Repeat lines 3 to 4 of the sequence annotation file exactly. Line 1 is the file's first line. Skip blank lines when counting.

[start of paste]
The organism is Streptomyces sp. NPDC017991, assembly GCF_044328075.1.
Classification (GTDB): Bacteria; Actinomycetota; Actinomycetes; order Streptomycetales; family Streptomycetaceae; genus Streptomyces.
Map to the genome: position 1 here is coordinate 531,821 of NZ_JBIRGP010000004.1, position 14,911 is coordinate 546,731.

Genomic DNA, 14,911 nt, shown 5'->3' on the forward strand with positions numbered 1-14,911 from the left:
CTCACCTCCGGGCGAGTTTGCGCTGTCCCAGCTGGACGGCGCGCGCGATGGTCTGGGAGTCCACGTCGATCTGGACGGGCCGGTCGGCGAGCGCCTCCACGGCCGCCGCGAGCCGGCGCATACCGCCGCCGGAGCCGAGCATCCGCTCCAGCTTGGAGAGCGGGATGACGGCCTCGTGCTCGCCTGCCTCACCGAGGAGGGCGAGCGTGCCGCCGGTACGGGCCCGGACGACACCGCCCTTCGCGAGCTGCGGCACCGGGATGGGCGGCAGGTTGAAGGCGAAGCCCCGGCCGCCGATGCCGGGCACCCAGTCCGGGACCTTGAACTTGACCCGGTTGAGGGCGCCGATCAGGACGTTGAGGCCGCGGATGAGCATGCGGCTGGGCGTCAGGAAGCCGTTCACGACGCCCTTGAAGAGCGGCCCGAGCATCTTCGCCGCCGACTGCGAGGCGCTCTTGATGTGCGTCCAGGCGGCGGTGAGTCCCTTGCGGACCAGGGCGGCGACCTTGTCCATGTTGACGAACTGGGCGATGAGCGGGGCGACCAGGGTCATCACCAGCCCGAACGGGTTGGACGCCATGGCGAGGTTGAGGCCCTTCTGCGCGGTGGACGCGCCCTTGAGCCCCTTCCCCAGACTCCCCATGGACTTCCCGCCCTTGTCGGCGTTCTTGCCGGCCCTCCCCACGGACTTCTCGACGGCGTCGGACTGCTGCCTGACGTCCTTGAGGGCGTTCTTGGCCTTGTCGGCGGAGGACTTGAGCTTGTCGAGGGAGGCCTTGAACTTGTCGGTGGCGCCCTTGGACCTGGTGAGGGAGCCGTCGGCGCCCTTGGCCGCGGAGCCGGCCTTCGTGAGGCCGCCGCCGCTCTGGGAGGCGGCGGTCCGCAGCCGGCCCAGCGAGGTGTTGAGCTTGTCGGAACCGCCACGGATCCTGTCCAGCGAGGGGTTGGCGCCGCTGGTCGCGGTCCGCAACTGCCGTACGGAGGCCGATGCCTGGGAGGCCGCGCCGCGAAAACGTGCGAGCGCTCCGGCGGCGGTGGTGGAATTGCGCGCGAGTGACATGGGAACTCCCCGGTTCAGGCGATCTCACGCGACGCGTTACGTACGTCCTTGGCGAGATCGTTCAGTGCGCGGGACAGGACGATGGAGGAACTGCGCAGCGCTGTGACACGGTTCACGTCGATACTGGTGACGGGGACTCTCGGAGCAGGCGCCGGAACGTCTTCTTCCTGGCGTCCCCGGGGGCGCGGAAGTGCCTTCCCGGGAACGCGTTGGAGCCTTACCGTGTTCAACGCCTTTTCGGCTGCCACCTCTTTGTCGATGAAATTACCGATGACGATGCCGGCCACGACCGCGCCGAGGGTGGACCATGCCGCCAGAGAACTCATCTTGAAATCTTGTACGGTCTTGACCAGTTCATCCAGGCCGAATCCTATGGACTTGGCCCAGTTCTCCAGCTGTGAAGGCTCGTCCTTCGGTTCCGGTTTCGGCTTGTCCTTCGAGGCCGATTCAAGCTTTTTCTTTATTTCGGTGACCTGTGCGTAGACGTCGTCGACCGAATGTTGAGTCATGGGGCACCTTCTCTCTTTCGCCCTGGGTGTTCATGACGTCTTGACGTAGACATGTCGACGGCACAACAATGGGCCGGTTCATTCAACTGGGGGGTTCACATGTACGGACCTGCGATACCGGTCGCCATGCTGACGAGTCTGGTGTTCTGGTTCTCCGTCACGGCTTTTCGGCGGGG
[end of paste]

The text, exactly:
Map to the genome: position 1 here is coordinate 531,821 of NZ_JBIRGP010000004.1, position 14,911 is coordinate 546,731.

Genomic DNA, 14,911 nt, shown 5'->3' on the forward strand with positions numbered 1-14,911 from the left: